Effective Virtual Collaboration for a Thriving Culture in Hybrid and Remote Teams
Our Future Is Hybrid
Dr. Gleb Tsipursky
Organizations will need to pivot their corporate culture if they wish to survive and thrive in the world of virtual collaboration after the pandemic. The most important changes will stem from the wide-scale and permanent shift to hybrid and fully-remote modes of working.
The leaders who want to succeed will need to benchmark their changes for the post-COVID world to the best practices on adapting corporate cultures to managing virtual collaboration in hybrid and fully-remote teams in returning to the office after the pandemic. This piece describes the best practices as informed both by extensive research and case studies of successful companies. They also stem from interviews with 47 mid-level and 14 senior leaders at 12 organizations I helped guide in developing and implementing their strategy for returning to the office and their post-pandemic mode of collaboration.
Our Future Is Hybrid
Hybrid and, to a lesser extent, fully-remote work will be the norm post-pandemic. Of course, that applies to the large majority of employees whose roles allow them to do at least tasks remotely. During the pandemic, surveys show (1, 2) two-thirds of all US workers worked remotely a significant portion of their time.
With the pandemic winding down, two-thirds to three-quarters of surveyed employers intend to have a mainly-hybrid schedule after the pandemic ends. Plenty of large companies announced a switch to a permanent hybrid model of two to four days of remote work after the pandemic. They include Citigroup, Ford, Microsoft, Siemens, Salesforce, Target, and many others.
A smaller, but still sizable, number of big companies – ranging from insurance giant Nationwide to tech firm Facebook to major drugmaker Novartis – decided to let many or all of their currently-remote employees work from home permanently.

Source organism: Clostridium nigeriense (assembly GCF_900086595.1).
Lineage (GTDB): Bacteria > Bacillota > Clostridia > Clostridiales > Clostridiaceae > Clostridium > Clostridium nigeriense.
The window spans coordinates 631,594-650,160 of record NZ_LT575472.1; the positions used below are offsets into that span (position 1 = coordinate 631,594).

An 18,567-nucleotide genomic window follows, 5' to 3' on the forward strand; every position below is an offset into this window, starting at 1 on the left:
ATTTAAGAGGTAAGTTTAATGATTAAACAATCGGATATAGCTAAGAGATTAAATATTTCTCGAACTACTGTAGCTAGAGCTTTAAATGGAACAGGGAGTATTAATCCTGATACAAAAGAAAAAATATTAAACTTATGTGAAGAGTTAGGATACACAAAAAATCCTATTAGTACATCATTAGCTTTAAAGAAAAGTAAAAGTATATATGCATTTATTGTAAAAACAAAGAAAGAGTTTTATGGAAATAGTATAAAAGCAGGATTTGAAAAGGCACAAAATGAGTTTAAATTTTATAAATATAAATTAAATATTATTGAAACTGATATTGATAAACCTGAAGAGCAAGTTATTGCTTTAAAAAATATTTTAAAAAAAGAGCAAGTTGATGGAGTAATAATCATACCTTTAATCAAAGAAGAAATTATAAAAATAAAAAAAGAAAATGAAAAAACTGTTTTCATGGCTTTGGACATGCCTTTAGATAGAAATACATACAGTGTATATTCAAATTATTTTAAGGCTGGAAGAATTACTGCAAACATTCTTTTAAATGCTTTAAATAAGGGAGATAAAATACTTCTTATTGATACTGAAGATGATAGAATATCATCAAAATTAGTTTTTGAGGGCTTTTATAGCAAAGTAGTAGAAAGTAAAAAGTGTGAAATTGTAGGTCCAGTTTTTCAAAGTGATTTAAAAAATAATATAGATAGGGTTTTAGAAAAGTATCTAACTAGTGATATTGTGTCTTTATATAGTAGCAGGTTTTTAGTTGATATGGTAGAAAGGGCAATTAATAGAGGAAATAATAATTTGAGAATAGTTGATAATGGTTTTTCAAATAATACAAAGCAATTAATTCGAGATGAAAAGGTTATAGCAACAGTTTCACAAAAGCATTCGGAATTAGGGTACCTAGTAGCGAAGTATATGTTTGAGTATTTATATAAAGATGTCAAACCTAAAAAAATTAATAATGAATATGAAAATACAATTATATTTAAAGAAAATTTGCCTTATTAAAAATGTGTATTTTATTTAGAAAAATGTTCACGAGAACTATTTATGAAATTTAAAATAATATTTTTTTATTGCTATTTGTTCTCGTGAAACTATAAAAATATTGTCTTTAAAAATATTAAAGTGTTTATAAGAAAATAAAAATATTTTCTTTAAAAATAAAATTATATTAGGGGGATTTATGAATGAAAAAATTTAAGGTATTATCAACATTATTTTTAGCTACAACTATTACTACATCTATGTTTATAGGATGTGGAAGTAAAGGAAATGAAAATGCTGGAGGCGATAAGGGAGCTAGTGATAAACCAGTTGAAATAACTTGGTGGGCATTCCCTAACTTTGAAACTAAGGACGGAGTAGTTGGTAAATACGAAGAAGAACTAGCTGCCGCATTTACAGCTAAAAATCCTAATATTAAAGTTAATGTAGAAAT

That combination of hybrid and fully-remote work largely matches worker desires. A set of high-quality surveys (1, 2, 3, 4, 5, 6, 7, 8) show that two-thirds of all employees want a hybrid schedule permanently after the pandemic. A quarter of all employees want a fully-remote schedule.
The latter desire is likely to be accommodated. Many of the companies that announced a primarily-hybrid model indicated they are willing to let a substantial minority of their workforce work full-time remotely.
We can thus anticipate that the large majority of the two-thirds of all employees who can do their tasks remotely will, on the whole, work most of their hours at home. For organizations to make this new permanent mode of collaboration work, they need to adapt their culture for the new normal.
Why Did Corporate Culture Suffer During the Pandemic?
Culture refers to that social and emotional glue that bonds your employees together into a community of belonging, motivates employees, and protects against burnout. Culture includes the norms, habits, and practices that determine how you collaborate. It also involves the values that guide the community of your employees into the increasingly-disrupted future.
In the emergency of the March COVID lockdowns, companies transposed their office culture-style of collaboration to remote work. That’s like forcing a square peg into a round hole.
You can do it if you push hard enough, but you will break off the corners. In this case, the pegs mean much of the sense of connection that integrates your employees into your company culture. That peg will do in an emergency, but in the longer run, it will wobble and eventually break.
No wonder so many suffered from work-from-home burnout and Zoom fatigue and felt increasingly disconnected from their employers. Unfortunately, the large majority of companies tried to address culture-related problems through day-to-day tactics borrowed from in-office practices, such as Zoom happy hours.
As you are returning to the office and planning for the post-pandemic normal, you need to make a strategic adaptation of your culture to a new hybrid or even fully-remote model. To do so, you need to recognize the problems inherent in the emergency switch to remote work that harm company culture, and cause burnout and disengagement. Namely, remote work, when approached un-strategically, leads to a deprivation of our basic human need for connection.
At heart, we human beings are tribal creatures. We long to feel connected and belong to a community. Our work community offers a key source of fulfillment for many of us. We work together, we support each other, we celebrate each other’s triumphs, and support each other through losses.